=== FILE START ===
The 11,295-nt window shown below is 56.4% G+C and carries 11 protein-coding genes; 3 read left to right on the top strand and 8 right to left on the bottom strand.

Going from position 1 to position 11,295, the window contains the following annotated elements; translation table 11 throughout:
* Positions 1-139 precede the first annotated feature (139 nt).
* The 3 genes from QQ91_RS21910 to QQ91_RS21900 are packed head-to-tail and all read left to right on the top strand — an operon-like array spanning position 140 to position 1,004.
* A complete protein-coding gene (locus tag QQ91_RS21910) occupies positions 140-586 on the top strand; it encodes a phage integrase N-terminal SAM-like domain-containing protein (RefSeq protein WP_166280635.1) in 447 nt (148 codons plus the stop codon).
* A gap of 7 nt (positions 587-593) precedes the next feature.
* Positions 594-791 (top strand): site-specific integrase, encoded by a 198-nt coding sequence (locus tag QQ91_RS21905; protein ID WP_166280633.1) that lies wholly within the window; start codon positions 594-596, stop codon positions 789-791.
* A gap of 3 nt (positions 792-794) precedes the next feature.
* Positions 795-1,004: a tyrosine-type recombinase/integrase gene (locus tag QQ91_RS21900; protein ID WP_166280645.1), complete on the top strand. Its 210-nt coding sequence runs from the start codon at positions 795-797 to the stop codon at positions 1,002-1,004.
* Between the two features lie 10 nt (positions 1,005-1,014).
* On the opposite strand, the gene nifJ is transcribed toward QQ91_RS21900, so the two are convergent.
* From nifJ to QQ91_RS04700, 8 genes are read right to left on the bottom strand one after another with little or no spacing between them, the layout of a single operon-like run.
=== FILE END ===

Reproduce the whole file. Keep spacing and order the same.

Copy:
The 11,295-nt window shown below is 56.4% G+C and carries 11 protein-coding genes; 3 read left to right on the top strand and 8 right to left on the bottom strand.

Going from position 1 to position 11,295, the window contains the following annotated elements; translation table 11 throughout:
* Positions 1-139 precede the first annotated feature (139 nt).
* The 3 genes from QQ91_RS21910 to QQ91_RS21900 are packed head-to-tail and all read left to right on the top strand — an operon-like array spanning position 140 to position 1,004.
* A complete protein-coding gene (locus tag QQ91_RS21910) occupies positions 140-586 on the top strand; it encodes a phage integrase N-terminal SAM-like domain-containing protein (RefSeq protein WP_166280635.1) in 447 nt (148 codons plus the stop codon).
* A gap of 7 nt (positions 587-593) precedes the next feature.
* Positions 594-791 (top strand): site-specific integrase, encoded by a 198-nt coding sequence (locus tag QQ91_RS21905; protein ID WP_166280633.1) that lies wholly within the window; start codon positions 594-596, stop codon positions 789-791.
* A gap of 3 nt (positions 792-794) precedes the next feature.
* Positions 795-1,004: a tyrosine-type recombinase/integrase gene (locus tag QQ91_RS21900; protein ID WP_166280645.1), complete on the top strand. Its 210-nt coding sequence runs from the start codon at positions 795-797 to the stop codon at positions 1,002-1,004.
* Between the two features lie 10 nt (positions 1,005-1,014).
* On the opposite strand, the gene nifJ is transcribed toward QQ91_RS21900, so the two are convergent.
* From nifJ to QQ91_RS04700, 8 genes are read right to left on the bottom strand one after another with little or no spacing between them, the layout of a single operon-like run.